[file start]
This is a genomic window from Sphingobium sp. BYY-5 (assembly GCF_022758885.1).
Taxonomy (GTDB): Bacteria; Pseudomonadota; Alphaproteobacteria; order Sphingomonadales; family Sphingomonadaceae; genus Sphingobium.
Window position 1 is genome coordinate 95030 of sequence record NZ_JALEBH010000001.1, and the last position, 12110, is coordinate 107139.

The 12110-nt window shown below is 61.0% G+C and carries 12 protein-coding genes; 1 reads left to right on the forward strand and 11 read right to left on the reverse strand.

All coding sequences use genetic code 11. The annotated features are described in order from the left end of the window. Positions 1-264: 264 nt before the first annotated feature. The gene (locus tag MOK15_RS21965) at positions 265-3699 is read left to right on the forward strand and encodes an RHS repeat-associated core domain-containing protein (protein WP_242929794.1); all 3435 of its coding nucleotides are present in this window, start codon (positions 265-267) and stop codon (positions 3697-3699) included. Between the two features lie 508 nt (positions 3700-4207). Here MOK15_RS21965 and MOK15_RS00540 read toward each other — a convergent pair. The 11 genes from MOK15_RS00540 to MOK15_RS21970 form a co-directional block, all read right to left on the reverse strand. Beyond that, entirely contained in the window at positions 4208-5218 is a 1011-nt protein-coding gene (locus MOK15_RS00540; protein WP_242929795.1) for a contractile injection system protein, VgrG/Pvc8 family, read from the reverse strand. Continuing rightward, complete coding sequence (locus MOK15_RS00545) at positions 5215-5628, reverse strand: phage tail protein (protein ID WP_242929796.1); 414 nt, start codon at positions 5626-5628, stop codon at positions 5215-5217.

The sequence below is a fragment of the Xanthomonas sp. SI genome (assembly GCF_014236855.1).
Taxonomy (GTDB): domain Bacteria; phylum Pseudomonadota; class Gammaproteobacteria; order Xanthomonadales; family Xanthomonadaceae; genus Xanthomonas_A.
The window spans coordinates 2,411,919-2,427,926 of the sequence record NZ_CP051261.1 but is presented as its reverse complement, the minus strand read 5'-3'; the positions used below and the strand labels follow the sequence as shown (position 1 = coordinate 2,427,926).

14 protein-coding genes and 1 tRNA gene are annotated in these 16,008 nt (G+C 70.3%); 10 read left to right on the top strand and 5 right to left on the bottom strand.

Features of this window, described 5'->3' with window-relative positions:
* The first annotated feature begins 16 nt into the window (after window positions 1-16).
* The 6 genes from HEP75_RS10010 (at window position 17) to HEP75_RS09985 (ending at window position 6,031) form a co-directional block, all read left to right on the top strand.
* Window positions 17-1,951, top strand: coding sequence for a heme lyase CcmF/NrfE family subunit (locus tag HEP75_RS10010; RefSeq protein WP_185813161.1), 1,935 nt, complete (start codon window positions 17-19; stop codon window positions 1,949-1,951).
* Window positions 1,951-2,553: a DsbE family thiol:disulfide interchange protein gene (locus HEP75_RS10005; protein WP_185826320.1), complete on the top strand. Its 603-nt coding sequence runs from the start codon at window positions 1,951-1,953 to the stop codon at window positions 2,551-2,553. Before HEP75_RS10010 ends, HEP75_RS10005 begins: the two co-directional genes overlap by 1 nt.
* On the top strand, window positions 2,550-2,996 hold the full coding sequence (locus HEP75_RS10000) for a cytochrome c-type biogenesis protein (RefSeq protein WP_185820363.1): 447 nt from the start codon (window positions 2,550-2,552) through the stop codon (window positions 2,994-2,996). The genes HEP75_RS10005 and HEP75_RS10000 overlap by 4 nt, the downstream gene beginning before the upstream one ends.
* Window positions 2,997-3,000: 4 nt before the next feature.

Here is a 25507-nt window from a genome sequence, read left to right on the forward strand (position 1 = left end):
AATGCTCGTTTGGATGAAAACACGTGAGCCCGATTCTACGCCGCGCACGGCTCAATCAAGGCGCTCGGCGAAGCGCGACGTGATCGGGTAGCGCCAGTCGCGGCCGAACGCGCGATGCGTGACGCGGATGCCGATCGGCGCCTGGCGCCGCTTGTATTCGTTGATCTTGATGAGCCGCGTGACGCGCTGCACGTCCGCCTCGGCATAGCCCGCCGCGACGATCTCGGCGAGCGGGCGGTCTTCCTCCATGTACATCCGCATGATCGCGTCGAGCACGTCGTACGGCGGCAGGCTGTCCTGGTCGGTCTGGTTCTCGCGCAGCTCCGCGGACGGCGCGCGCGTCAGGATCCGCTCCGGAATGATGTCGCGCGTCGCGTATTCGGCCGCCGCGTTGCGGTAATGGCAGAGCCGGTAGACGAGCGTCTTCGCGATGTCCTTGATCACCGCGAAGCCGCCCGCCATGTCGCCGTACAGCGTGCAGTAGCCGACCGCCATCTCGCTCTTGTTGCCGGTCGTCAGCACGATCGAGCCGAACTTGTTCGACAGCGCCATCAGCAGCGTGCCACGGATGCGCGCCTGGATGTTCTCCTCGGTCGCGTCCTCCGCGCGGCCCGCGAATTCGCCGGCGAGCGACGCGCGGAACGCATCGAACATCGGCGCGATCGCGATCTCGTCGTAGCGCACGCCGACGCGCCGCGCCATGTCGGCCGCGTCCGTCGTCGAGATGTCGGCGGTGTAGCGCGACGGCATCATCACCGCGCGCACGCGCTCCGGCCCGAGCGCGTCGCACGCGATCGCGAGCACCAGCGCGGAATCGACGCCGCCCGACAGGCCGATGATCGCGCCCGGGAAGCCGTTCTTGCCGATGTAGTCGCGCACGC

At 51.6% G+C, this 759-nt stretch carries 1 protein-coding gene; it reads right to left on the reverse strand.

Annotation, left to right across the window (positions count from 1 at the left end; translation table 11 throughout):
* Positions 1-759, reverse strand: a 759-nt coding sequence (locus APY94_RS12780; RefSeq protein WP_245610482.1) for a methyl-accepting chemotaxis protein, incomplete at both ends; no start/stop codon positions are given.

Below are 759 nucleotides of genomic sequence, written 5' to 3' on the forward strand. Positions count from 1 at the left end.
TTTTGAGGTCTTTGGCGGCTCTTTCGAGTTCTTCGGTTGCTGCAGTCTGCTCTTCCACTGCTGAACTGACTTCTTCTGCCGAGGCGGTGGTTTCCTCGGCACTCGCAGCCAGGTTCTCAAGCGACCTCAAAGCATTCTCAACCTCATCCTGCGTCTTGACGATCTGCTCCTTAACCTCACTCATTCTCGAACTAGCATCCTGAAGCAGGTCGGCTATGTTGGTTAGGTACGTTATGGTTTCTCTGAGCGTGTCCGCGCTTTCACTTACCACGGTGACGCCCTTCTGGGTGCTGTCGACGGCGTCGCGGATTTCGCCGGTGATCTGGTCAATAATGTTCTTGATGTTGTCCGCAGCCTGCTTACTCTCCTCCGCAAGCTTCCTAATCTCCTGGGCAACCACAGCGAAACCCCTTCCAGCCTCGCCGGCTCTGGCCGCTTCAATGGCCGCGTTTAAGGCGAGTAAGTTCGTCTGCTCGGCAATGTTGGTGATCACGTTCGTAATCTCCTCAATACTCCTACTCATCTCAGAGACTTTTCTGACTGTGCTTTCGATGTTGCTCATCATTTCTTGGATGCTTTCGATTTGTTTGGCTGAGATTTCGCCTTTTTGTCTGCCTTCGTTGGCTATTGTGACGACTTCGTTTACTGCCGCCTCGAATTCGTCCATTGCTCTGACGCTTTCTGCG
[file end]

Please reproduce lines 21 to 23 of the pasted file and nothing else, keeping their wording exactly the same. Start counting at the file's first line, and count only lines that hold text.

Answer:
* Positions 1-759, reverse strand: a 759-nt coding sequence (locus APY94_RS12780; RefSeq protein WP_245610482.1) for a methyl-accepting chemotaxis protein, incomplete at both ends; no start/stop codon positions are given.

Below are 759 nucleotides of genomic sequence, written 5' to 3' on the forward strand. Positions count from 1 at the left end.
TTTTGAGGTCTTTGGCGGCTCTTTCGAGTTCTTCGGTTGCTGCAGTCTGCTCTTCCACTGCTGAACTGACTTCTTCTGCCGAGGCGGTGGTTTCCTCGGCACTCGCAGCCAGGTTCTCAAGCGACCTCAAAGCATTCTCAACCTCATCCTGCGTCTTGACGATCTGCTCCTTAACCTCACTCATTCTCGAACTAGCATCCTGAAGCAGGTCGGCTATGTTGGTTAGGTACGTTATGGTTTCTCTGAGCGTGTCCGCGCTTTCACTTACCACGGTGACGCCCTTCTGGGTGCTGTCGACGGCGTCGCGGATTTCGCCGGTGATCTGGTCAATAATGTTCTTGATGTTGTCCGCAGCCTGCTTACTCTCCTCCGCAAGCTTCCTAATCTCCTGGGCAACCACAGCGAAACCCCTTCCAGCCTCGCCGGCTCTGGCCGCTTCAATGGCCGCGTTTAAGGCGAGTAAGTTCGTCTGCTCGGCAATGTTGGTGATCACGTTCGTAATCTCCTCAATACTCCTACTCATCTCAGAGACTTTTCTGACTGTGCTTTCGATGTTGCTCATCATTTCTTGGATGCTTTCGATTTGTTTGGCTGAGATTTCGCCTTTTTGTCTGCCTTCGTTGGCTATTGTGACGACTTCGTTTACTGCCGCCTCGAATTCGTCCATTGCTCTGACGCTTTCTGCG